Vapor-Liquid Equilibrium Data on the System Natural Gas-Water-Triethylene Glycol at Various Temperatures and Pressures
- Joe A. Porter (Black, Sivalls and Bryson Inc.) | Laurance S. Reid (University of Oklahoma)
- Document ID
- Society of Petroleum Engineers
- Journal of Petroleum Technology
- Publication Date
- August 1950
- Document Type
- Journal Paper
- 235 - 240
- 1950. Original copyright American Institute of Mining, Metallurgical, and Petroleum Engineers, Inc. Copyright has expired.
- 4.1.2 Separation and Treating, 5.2.1 Phase Behavior and PVT Measurements, 4.3.1 Hydrates, 5.9.1 Gas Hydrates, 4.1.5 Processing Equipment, 4.2 Pipelines, Flowlines and Risers, 4.6 Natural Gas, 4.1.3 Dehydration
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Gas dehydration plays an important part in the production of natural gas.Effective dehydration prevents formation of gas hydrates and the accumulationof water in transmission systems, insuring uninterrupted gas deliveries atmaximum efficiency under the most adverse weather conditions. At the presenttime, most gas companies require a maximum water vapor content of seven lb permillion standard cu ft of gas, so that virtually all gas tendered for sale mustbe dehydrated to meet this specification.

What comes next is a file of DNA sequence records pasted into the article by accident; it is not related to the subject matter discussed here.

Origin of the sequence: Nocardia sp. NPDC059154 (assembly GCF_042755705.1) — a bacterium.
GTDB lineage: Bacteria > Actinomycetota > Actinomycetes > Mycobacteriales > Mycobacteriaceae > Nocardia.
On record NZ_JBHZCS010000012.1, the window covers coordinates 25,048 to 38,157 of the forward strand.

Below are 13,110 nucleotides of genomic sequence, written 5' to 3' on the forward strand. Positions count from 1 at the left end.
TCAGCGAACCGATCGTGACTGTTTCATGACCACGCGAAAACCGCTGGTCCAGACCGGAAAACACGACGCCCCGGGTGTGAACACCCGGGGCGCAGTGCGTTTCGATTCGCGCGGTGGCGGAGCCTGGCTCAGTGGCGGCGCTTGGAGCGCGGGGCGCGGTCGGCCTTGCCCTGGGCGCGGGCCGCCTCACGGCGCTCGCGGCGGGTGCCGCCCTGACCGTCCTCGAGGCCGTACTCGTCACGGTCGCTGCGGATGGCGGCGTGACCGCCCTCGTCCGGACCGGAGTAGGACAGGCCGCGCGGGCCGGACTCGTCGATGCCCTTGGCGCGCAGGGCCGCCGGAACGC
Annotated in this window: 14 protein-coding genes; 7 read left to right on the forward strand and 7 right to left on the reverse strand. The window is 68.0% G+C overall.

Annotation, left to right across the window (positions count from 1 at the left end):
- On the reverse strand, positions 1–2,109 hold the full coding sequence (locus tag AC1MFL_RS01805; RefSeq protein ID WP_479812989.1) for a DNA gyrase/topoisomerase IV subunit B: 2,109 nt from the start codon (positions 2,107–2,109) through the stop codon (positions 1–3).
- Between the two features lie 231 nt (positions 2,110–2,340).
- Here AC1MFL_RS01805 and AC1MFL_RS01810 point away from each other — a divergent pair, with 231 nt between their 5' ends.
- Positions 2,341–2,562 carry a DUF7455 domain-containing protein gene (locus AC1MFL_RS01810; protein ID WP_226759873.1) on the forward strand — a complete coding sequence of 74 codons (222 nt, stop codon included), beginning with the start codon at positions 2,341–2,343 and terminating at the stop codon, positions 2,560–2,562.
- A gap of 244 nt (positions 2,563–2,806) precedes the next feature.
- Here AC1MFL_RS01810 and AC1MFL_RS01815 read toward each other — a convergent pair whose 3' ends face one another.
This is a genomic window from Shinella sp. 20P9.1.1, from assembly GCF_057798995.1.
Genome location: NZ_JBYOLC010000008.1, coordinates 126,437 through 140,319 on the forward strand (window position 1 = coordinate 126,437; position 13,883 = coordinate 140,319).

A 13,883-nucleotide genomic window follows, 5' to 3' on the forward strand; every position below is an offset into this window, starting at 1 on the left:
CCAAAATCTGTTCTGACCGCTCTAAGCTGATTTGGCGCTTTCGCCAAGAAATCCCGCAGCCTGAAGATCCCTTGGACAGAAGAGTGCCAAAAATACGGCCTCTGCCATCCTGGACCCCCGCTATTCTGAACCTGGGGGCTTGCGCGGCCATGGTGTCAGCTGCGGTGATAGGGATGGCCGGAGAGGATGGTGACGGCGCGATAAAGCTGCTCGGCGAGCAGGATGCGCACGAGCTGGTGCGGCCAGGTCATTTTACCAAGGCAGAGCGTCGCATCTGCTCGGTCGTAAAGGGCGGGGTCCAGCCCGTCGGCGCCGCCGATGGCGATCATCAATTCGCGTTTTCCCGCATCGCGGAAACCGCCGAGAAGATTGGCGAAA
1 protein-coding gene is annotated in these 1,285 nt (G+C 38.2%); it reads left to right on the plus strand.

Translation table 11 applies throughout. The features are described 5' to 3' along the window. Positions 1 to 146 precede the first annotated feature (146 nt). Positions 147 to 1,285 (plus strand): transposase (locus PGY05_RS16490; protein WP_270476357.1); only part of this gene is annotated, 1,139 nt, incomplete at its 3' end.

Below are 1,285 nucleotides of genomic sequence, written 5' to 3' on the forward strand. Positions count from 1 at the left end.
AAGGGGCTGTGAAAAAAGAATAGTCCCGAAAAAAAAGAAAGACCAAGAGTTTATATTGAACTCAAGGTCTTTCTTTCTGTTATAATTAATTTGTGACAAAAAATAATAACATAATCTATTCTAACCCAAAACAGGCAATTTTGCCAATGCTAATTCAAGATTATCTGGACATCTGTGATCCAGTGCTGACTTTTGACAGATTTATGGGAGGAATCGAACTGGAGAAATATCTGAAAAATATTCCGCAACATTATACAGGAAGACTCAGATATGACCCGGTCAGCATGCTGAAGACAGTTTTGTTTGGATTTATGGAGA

For a number of years it has been common practice to produce gas and gather itat a common point for dehydration prior to discharge into the transmissionsystem. However, higher transmission line pressures, long gathering lines andrelatively low ground temperatures have made it necessary to dehydrate gas at,or near, individual wells in order to gather gas from a number of newlydeveloped fields without unusual difficulty. Where gas has been dehydrated atpressures ranging from 300 to 800 psi in the past, future trends indicate thatthese processes may be operated at pressures as high as 2,000 psi.
Economics of gas dehydration are of great importance, particularly wherefacilities must be provided to process relatively small quantities of gas, suchas the production from an individual well. Although the adsorption of watervapor from gas on a granular sorbent material such as activated bauxite,activated alumina, or one of the alumina-silica gels is highly effective andproduces virtually "bone dry" gas, the cost of a small unit of thistype is substantially greater than that of an absorption process which, throughproper selection of the absorbing liquid, will dehydrate the gas sufficientlyto meet pipe line specifications. For this reason, a great deal of emphasis hasbeen placed on the development of small, inexpensive dehydration units and thesearch for more effective absorbent liquids has been intensified.
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